Biomedical Models and Resources: Current Needs and Future Opportunities
National Research Council
National Academy Press
Washington, D.C. 1998
This report was produced at the request of the National Center for Research Resources (NCRR) and is based on the expertise and perspectives of the members of the NRC Committee on New and Emerging Models in Biomedical and Behavioral Research (biographical data are provided in Appendix B), on published data, and on information gathered by the committee through a survey and a workshop, discussions with other scientists, and the comments of those who reviewed the committee’s draft report. This report addresses the role of the NCRR in supporting models for biomedical research and their related infrastructure. Accordingly, it is limited in scope and is intended to answer the following specific questions:
What is NCRR’s role in model development, support, and infrastructure?
What can NCRR do that is unique and not likely to be undertaken by other NIH institutes?
How should NCRR establish funding priorities?
What criteria can NCRR use to set funding priorities?
The authors of this report considered mammals, nonmammalian terrestrial and aquatic vertebrates and invertebrates, and computer modeling
Reprinted from National Research Council. 1998. Biomedical Models and Resources: Current Needs and Future Opportunities. National Academy Press, Washington, D.C.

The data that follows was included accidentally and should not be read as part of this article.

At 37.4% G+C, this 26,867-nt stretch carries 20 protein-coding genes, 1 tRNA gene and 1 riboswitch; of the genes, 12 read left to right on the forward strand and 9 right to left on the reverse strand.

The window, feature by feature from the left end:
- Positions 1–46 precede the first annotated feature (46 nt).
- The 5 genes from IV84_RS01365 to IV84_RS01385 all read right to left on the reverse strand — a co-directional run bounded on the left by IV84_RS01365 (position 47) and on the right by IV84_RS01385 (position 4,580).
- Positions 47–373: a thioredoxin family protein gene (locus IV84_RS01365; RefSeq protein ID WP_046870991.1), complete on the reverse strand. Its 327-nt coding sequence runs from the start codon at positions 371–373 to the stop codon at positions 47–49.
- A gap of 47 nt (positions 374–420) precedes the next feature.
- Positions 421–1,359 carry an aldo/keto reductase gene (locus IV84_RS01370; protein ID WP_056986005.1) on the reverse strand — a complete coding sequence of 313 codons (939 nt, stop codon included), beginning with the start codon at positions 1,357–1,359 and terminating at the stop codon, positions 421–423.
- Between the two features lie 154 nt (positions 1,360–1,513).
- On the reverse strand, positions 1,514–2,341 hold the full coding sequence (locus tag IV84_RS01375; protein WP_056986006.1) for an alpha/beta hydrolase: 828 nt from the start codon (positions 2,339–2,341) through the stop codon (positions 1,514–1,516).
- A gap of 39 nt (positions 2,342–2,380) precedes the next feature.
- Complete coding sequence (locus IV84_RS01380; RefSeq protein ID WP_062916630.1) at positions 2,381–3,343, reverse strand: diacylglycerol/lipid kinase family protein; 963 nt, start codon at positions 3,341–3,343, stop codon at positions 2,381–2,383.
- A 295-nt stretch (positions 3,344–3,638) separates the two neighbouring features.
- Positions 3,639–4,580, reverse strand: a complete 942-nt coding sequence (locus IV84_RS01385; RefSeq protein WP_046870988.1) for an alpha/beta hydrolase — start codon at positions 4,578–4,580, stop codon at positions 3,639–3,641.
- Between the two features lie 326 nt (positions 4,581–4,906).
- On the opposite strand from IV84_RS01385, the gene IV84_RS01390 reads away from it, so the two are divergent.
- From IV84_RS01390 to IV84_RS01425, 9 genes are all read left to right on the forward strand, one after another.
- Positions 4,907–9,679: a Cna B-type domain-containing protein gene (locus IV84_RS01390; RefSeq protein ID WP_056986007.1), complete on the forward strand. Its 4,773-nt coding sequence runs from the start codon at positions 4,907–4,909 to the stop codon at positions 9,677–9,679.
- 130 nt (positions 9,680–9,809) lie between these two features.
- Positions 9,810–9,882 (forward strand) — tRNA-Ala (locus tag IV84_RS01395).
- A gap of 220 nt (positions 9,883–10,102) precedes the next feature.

systems of multisystemic—organisms. The committee recognized the importance of in vitro models, but did not cover them in this report for a variety of reasons detailed in the report. The authors of this report also studied model preservation and looked for evidence that useful animal models or strains had been lost because of a lack of financial support. The data and perspectives provided in this report represent the consensus of the committee and were derived from a survey of a cross-section of the scientific community, discussions with scientists in academe and industry (both those who receive NCRR support and those who do not), a workshop, and the committee members’ own expertise.
Recurrent themes in all the sources of information on which this study drew were training of whole-animal scientists, improved methods and instrumentation for physiologic assessment, infrastructure for animal-based research, databases for phenotypic information, sophisticated computer programming to handle statistical analysis of complicated data and to model complex biologic systems, multidisciplinary approaches, and shared resources.
The committee found that expanded and stabilized competitive research funding would provide a better and more cost-effective infrastructure to enhance the utility and availability of animal models and the quality of animal-related research and laboratory animal welfare. Issues that need to be addressed include laboratory animal health and welfare (investigation of laboratory animal diseases, advanced diagnostics, and behavioral research); methods of animal acquisition, maintenance, propagation, and preservation; genetic maps of additional model species; advanced technology relevant to global National Institutes of Health (NIH) needs for animal modeling and animal-related research (such as methods for targeted mutagenesis, phenotype assessment, and so on); and alternatives to mammalian models or methods to reduce the need for them in research.